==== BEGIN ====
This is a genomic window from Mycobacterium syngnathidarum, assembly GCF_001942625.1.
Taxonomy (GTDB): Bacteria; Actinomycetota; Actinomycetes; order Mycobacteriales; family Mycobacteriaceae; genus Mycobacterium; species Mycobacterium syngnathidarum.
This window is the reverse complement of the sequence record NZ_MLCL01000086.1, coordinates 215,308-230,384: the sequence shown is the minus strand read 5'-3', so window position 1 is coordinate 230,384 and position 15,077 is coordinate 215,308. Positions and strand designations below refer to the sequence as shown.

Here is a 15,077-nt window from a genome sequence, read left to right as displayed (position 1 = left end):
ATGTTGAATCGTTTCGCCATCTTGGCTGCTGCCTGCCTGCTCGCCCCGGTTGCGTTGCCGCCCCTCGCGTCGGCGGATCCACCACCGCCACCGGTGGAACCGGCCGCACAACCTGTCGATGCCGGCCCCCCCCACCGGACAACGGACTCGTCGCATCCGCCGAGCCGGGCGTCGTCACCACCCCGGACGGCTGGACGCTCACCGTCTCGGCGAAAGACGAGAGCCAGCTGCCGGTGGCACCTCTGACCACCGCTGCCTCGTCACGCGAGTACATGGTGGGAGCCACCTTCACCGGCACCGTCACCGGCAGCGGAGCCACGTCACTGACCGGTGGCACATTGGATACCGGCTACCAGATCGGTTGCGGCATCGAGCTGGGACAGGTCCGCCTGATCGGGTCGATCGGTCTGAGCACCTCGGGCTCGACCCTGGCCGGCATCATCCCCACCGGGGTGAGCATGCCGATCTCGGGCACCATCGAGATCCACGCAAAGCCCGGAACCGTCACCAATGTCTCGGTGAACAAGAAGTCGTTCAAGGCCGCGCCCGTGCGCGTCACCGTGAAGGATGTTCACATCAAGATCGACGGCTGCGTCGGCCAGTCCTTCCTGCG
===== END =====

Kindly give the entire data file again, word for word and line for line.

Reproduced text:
This is a genomic window from Mycobacterium syngnathidarum, assembly GCF_001942625.1.
Taxonomy (GTDB): Bacteria; Actinomycetota; Actinomycetes; order Mycobacteriales; family Mycobacteriaceae; genus Mycobacterium; species Mycobacterium syngnathidarum.
This window is the reverse complement of the sequence record NZ_MLCL01000086.1, coordinates 215,308-230,384: the sequence shown is the minus strand read 5'-3', so window position 1 is coordinate 230,384 and position 15,077 is coordinate 215,308. Positions and strand designations below refer to the sequence as shown.

Here is a 15,077-nt window from a genome sequence, read left to right as displayed (position 1 = left end):
ATGTTGAATCGTTTCGCCATCTTGGCTGCTGCCTGCCTGCTCGCCCCGGTTGCGTTGCCGCCCCTCGCGTCGGCGGATCCACCACCGCCACCGGTGGAACCGGCCGCACAACCTGTCGATGCCGGCCCCCCCCACCGGACAACGGACTCGTCGCATCCGCCGAGCCGGGCGTCGTCACCACCCCGGACGGCTGGACGCTCACCGTCTCGGCGAAAGACGAGAGCCAGCTGCCGGTGGCACCTCTGACCACCGCTGCCTCGTCACGCGAGTACATGGTGGGAGCCACCTTCACCGGCACCGTCACCGGCAGCGGAGCCACGTCACTGACCGGTGGCACATTGGATACCGGCTACCAGATCGGTTGCGGCATCGAGCTGGGACAGGTCCGCCTGATCGGGTCGATCGGTCTGAGCACCTCGGGCTCGACCCTGGCCGGCATCATCCCCACCGGGGTGAGCATGCCGATCTCGGGCACCATCGAGATCCACGCAAAGCCCGGAACCGTCACCAATGTCTCGGTGAACAAGAAGTCGTTCAAGGCCGCGCCCGTGCGCGTCACCGTGAAGGATGTTCACATCAAGATCGACGGCTGCGTCGGCCAGTCCTTCCTGCG